Childhood Exposure to Second-Hand Smoke Has Long-Lasting Effects
A study finds that early-life exposure to second-hand smoke can produce life-long respiratory problems. Published by researchers at the National Institute of Environmental Health Sciences, it's the largest study, to date, on the effects of childhood exposure to environmental tobacco smoke on respiratory disease later in life.
Schmalfeldt: Now there's another reason for parents to consider quitting the smoking habit. A new study showed that early-life exposure to second hand smoke can produce life-long respiratory problems. Published by researchers at the National Institute of Environmental Health Sciences, this is the largest study to date on the effects of childhood exposure to environmental tobacco smoke on respiratory disease later in life. The study, conducted among 35-thousand adult non-smokers in Singapore, found that those who lived with a smoker during childhood had more respiratory problems as adults. NIEHS Researcher, Doctor Stephanie London, talks about the potential clinical impact of the study.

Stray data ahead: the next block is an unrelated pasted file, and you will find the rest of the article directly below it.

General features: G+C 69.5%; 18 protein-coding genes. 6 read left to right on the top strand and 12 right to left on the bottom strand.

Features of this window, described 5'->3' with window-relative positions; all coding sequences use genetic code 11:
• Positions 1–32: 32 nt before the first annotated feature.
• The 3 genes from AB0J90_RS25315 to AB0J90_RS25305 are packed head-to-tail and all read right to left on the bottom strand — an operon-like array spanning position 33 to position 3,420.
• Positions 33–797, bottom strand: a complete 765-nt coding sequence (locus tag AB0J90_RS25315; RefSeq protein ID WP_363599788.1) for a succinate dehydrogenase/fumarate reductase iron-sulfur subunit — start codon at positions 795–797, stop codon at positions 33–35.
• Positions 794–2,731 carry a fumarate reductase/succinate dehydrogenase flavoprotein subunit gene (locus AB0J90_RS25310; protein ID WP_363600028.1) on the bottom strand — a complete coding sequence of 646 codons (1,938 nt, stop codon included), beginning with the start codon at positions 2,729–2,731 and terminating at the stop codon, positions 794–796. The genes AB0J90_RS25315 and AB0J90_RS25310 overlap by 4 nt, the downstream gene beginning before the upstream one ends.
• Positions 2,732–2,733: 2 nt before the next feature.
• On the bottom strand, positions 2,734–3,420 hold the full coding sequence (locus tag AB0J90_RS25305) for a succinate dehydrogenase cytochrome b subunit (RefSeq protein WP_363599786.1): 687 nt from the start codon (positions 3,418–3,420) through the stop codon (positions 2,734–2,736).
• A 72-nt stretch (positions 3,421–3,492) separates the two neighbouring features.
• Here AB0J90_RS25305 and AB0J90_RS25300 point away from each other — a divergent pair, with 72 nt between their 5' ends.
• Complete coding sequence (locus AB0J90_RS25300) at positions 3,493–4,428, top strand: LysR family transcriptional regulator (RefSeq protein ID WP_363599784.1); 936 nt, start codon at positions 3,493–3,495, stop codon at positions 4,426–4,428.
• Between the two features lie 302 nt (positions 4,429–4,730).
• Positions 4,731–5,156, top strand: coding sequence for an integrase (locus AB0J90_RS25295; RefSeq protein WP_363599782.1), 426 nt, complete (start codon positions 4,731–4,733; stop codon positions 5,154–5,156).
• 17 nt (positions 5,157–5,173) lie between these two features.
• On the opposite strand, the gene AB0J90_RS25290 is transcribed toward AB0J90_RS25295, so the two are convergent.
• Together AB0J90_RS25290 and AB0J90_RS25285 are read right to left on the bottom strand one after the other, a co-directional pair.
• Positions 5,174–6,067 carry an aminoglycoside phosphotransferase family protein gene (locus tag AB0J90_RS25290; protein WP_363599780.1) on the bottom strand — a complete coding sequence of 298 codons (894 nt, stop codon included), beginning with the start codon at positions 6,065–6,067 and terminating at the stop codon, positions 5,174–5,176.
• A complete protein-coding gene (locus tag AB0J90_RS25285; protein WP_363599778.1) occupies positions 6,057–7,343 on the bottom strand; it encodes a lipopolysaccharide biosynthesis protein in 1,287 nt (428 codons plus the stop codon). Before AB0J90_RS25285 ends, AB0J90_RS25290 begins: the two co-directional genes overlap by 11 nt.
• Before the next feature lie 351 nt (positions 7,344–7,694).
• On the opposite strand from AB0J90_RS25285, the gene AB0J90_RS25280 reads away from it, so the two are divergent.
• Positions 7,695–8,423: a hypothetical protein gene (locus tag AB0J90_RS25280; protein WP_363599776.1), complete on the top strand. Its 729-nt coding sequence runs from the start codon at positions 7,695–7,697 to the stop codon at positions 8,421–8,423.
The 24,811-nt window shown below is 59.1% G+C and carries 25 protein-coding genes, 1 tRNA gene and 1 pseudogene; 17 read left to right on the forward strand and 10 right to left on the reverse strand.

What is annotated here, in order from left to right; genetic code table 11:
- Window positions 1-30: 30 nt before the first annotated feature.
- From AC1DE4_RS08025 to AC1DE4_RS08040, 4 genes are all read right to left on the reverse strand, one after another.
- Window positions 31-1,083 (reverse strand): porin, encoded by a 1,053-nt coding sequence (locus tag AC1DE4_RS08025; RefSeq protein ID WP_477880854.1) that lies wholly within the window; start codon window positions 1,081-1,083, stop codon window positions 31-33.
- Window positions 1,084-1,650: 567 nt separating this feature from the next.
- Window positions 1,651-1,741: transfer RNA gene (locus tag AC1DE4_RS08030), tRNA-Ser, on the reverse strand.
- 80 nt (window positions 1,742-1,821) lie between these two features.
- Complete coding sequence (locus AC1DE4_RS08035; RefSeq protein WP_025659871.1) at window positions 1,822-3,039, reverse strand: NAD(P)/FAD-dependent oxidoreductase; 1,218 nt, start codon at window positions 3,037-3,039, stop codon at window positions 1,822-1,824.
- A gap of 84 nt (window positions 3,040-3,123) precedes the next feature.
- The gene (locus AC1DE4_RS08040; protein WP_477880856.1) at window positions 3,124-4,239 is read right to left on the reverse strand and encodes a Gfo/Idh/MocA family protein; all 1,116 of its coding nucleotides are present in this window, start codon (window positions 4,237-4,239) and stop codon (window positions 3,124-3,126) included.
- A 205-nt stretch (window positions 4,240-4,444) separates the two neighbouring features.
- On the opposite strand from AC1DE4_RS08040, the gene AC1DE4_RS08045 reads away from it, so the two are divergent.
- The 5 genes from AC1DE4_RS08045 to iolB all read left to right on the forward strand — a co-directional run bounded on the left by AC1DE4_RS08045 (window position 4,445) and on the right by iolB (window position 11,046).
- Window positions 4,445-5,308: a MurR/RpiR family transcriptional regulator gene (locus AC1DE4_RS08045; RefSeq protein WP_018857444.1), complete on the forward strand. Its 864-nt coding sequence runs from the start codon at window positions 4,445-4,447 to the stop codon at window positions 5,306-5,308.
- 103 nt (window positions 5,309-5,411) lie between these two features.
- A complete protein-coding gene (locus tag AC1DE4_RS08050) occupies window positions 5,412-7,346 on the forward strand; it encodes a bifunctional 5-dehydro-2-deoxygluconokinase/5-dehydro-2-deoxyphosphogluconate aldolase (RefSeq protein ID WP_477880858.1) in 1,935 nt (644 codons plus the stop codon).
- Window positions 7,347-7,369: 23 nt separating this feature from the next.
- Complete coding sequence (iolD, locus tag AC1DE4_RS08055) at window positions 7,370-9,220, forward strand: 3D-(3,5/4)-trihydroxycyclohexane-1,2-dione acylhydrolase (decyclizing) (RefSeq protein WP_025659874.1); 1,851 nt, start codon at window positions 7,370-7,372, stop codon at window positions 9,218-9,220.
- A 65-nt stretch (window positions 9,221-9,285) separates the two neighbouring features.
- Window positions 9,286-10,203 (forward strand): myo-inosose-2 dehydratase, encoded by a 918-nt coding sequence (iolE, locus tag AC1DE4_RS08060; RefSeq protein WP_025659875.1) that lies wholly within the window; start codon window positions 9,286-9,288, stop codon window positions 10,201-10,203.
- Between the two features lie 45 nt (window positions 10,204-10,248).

London: It potentially is something that clinicians could think about when they're taking a history on adults who have respiratory symptoms for which there isn't an obvious explanation. I think the other thing is pointing out that it's not just childhood asthma and respiratory symptoms that could result from the parents' smoking, but long-lasting effects.
Schmalfeldt: The study also showed that participants who reported eating more fruit and soy fiber as adults were able to reverse some of the negative health effects often associated with early tobacco exposure. For more information about environmental tobacco smoke, log on to the website at niehs.nih.gov. From the National Institutes of Health, I'm Bill Schmalfeldt in Bethesda, Maryland.
About This Audio Report
Reporter: Bill Schmalfeldt
Sound Bite: Dr. Stephanie London
Topic: Second Hand Smoke